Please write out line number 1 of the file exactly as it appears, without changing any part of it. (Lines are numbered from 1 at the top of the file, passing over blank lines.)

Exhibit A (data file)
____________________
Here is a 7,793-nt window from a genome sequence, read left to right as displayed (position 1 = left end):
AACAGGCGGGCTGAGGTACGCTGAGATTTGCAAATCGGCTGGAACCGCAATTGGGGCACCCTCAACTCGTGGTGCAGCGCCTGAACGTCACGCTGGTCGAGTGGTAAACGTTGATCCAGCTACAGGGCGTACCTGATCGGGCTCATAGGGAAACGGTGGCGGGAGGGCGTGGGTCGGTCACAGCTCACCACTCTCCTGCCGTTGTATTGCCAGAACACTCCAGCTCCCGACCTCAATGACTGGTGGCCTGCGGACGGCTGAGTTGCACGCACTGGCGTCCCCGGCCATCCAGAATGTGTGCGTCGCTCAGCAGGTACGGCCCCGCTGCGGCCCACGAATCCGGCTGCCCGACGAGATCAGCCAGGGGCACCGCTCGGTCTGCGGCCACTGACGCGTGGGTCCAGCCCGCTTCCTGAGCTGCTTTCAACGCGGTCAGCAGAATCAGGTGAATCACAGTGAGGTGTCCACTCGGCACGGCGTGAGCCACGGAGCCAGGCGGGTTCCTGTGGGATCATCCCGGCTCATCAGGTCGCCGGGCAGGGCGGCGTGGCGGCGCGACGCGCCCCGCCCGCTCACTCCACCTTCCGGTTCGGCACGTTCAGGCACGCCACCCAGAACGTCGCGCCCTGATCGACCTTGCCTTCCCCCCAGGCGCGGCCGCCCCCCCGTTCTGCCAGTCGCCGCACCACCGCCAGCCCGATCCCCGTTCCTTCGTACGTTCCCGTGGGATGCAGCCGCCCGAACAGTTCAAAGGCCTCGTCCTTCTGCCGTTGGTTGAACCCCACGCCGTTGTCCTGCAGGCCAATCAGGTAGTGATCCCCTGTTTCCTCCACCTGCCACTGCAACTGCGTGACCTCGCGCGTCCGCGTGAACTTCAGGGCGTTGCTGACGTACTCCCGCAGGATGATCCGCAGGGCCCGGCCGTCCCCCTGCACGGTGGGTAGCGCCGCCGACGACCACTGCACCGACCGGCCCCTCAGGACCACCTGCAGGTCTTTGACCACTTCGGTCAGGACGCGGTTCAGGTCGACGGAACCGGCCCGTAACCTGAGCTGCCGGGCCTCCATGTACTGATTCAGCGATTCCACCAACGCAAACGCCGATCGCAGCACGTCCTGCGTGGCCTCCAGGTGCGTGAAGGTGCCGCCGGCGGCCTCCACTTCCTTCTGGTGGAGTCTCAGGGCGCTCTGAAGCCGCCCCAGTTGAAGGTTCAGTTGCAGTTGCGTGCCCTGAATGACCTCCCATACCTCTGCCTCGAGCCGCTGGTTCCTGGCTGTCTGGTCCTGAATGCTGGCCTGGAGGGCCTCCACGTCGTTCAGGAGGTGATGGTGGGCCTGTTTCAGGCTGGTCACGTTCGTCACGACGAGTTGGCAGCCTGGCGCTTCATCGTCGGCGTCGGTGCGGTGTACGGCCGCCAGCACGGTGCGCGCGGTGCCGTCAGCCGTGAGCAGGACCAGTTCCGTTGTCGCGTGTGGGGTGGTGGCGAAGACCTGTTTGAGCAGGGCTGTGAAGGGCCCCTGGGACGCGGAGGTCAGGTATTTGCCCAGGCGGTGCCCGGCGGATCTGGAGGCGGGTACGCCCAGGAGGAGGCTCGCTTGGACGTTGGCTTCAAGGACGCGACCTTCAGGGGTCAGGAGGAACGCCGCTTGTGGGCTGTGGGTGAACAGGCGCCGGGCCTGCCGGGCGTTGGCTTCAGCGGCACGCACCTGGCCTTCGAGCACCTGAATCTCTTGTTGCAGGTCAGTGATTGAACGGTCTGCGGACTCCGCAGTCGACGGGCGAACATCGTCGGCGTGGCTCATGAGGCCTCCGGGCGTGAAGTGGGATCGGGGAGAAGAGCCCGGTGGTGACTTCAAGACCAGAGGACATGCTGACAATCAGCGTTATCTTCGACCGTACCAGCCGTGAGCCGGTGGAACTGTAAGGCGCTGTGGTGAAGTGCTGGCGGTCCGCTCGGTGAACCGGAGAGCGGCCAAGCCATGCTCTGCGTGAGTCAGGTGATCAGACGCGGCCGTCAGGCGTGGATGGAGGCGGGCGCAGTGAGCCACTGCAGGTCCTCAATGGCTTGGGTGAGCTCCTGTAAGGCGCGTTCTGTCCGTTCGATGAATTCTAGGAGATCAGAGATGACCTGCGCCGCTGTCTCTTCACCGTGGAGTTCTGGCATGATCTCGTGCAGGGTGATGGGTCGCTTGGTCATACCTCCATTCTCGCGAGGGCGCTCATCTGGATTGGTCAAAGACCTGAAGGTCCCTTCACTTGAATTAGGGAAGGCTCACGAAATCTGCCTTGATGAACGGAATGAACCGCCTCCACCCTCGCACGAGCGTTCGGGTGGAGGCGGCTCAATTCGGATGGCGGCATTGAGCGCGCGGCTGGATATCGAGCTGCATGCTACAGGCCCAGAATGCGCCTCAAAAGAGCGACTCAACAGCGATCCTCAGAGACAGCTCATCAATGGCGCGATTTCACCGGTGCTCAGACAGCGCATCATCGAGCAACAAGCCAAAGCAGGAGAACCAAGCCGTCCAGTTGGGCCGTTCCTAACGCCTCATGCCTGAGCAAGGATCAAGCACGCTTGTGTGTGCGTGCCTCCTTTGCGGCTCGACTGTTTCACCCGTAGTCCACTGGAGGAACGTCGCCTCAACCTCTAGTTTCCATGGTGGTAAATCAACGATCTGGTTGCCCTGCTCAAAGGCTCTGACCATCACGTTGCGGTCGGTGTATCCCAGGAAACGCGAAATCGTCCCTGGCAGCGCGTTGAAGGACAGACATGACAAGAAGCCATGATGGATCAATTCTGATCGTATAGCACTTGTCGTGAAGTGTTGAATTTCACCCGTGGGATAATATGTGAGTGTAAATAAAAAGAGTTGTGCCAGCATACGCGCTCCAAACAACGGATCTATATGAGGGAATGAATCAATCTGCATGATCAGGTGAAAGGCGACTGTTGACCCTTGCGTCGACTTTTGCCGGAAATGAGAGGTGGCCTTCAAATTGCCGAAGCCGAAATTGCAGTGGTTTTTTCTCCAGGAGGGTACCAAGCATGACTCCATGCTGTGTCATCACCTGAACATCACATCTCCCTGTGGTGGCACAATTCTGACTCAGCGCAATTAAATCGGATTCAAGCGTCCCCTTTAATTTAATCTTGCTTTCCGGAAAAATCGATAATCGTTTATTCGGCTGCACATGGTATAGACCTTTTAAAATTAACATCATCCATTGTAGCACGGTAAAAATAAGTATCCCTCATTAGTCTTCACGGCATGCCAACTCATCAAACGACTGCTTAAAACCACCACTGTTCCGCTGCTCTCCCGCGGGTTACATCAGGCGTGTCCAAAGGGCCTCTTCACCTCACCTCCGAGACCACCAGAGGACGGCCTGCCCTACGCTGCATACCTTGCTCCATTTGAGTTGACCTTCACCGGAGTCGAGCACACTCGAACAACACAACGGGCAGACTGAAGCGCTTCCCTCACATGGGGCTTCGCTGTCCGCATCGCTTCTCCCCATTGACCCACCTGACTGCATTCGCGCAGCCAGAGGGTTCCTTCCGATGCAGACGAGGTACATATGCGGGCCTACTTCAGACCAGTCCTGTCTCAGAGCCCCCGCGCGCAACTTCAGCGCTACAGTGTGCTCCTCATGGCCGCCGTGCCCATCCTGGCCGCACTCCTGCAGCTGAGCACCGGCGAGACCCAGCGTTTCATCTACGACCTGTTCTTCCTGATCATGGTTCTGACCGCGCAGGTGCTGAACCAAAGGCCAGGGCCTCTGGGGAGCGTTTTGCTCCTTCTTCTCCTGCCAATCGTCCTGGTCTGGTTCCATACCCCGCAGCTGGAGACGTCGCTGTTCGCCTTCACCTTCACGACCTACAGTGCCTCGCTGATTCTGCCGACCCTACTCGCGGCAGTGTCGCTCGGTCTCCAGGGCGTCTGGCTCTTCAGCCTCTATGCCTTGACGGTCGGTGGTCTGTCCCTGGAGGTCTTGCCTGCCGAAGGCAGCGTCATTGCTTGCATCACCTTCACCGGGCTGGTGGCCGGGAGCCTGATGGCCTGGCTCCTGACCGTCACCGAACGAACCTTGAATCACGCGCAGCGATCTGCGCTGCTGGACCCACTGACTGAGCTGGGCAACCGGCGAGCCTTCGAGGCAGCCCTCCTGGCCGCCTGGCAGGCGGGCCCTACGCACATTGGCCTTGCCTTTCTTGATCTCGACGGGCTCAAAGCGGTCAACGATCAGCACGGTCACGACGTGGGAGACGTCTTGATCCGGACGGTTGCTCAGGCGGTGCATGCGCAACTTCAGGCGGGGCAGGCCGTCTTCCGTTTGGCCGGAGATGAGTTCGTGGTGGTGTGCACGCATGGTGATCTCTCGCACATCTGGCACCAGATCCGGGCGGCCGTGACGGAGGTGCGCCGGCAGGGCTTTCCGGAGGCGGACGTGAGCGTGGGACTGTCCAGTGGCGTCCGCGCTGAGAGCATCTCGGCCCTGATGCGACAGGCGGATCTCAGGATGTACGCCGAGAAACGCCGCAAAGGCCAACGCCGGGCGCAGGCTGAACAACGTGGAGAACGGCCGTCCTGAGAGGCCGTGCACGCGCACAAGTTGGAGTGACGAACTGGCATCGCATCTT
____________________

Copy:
Here is a 7,793-nt window from a genome sequence, read left to right as displayed (position 1 = left end):